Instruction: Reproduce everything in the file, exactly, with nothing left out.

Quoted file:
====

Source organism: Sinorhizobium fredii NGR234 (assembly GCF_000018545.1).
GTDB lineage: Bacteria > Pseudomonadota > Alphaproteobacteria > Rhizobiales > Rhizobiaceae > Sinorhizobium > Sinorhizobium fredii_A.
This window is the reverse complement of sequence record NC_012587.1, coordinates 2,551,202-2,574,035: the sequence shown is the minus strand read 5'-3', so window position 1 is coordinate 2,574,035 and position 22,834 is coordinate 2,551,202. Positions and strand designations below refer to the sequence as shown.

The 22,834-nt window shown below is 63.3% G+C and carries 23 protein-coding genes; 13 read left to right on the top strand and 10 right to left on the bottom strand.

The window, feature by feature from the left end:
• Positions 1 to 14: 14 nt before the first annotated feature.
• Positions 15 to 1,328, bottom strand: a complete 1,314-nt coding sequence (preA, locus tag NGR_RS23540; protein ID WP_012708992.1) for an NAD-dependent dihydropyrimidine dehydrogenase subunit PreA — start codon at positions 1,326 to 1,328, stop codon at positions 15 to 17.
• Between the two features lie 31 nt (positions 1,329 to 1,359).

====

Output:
Source organism: Sinorhizobium fredii NGR234 (assembly GCF_000018545.1).
GTDB lineage: Bacteria > Pseudomonadota > Alphaproteobacteria > Rhizobiales > Rhizobiaceae > Sinorhizobium > Sinorhizobium fredii_A.
This window is the reverse complement of sequence record NC_012587.1, coordinates 2,551,202-2,574,035: the sequence shown is the minus strand read 5'-3', so window position 1 is coordinate 2,574,035 and position 22,834 is coordinate 2,551,202. Positions and strand designations below refer to the sequence as shown.

The 22,834-nt window shown below is 63.3% G+C and carries 23 protein-coding genes; 13 read left to right on the top strand and 10 right to left on the bottom strand.

The window, feature by feature from the left end:
• Positions 1 to 14: 14 nt before the first annotated feature.
• Positions 15 to 1,328, bottom strand: a complete 1,314-nt coding sequence (preA, locus tag NGR_RS23540; protein ID WP_012708992.1) for an NAD-dependent dihydropyrimidine dehydrogenase subunit PreA — start codon at positions 1,326 to 1,328, stop codon at positions 15 to 17.
• Between the two features lie 31 nt (positions 1,329 to 1,359).